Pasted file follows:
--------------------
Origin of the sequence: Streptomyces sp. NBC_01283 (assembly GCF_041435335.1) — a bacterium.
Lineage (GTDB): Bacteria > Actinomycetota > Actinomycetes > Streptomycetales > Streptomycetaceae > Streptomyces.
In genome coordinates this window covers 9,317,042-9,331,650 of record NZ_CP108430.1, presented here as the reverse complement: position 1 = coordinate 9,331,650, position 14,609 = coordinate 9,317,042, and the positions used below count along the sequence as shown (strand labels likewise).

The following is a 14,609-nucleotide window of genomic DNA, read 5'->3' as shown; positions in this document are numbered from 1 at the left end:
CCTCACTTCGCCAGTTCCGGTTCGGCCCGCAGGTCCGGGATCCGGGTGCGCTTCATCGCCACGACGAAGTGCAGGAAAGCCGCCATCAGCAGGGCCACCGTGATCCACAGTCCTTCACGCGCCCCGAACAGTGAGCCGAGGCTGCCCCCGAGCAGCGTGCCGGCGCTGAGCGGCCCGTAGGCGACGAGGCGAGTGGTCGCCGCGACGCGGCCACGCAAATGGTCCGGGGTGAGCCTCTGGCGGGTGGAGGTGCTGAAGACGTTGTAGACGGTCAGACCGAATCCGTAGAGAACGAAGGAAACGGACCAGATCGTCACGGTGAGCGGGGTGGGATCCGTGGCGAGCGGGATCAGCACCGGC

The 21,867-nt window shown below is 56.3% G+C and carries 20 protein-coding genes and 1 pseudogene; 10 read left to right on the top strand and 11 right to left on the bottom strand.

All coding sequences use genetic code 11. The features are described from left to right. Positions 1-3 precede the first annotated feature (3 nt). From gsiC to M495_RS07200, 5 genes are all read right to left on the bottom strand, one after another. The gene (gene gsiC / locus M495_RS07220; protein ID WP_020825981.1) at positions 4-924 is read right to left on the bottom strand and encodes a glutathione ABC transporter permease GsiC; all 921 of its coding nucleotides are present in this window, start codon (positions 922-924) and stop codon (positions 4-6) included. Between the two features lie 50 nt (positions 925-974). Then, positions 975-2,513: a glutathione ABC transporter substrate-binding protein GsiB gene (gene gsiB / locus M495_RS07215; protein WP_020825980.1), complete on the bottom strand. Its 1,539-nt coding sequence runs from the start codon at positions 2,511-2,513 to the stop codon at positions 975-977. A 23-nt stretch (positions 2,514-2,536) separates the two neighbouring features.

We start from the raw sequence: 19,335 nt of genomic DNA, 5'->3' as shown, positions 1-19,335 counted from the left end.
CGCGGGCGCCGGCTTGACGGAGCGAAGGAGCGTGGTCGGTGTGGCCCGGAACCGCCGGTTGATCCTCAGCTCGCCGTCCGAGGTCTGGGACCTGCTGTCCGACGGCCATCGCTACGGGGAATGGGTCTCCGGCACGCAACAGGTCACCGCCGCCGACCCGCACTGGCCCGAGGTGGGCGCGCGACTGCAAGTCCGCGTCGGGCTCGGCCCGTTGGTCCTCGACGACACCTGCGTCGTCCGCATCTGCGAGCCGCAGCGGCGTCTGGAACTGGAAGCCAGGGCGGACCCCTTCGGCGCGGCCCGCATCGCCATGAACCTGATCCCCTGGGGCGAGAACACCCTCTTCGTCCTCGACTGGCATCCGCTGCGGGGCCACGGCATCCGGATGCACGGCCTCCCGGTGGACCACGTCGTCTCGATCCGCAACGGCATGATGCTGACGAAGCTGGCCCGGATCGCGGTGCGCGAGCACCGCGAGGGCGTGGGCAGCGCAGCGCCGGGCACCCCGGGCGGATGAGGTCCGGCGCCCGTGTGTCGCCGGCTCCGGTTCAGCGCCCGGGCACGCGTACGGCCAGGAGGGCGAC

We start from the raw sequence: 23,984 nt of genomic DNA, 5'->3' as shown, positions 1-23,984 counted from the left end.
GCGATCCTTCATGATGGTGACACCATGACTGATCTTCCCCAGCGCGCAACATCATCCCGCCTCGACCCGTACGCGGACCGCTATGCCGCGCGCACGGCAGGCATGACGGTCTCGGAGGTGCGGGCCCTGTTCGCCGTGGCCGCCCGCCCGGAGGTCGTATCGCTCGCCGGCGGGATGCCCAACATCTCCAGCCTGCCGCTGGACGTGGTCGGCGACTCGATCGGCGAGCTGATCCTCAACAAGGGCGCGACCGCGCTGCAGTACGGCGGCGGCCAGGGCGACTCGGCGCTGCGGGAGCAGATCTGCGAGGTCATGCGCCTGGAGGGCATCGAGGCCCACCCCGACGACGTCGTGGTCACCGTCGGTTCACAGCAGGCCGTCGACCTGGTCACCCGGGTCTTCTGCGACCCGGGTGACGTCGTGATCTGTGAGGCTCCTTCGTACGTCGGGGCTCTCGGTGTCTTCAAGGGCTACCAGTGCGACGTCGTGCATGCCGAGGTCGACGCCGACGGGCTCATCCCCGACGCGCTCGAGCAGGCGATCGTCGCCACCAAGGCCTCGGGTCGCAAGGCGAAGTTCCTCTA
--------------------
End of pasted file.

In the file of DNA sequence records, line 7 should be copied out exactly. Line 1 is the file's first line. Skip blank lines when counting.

All coding sequences use genetic code 11. The features are described from left to right. Positions 1-3 precede the first annotated feature (3 nt). From gsiC to M495_RS07200, 5 genes are all read right to left on the bottom strand, one after another. The gene (gene gsiC / locus M495_RS07220; protein ID WP_020825981.1) at positions 4-924 is read right to left on the bottom strand and encodes a glutathione ABC transporter permease GsiC; all 921 of its coding nucleotides are present in this window, start codon (positions 922-924) and stop codon (positions 4-6) included. Between the two features lie 50 nt (positions 925-974). Then, positions 975-2,513: a glutathione ABC transporter substrate-binding protein GsiB gene (gene gsiB / locus M495_RS07215; protein WP_020825980.1), complete on the bottom strand. Its 1,539-nt coding sequence runs from the start codon at positions 2,511-2,513 to the stop codon at positions 975-977. A 23-nt stretch (positions 2,514-2,536) separates the two neighbouring features.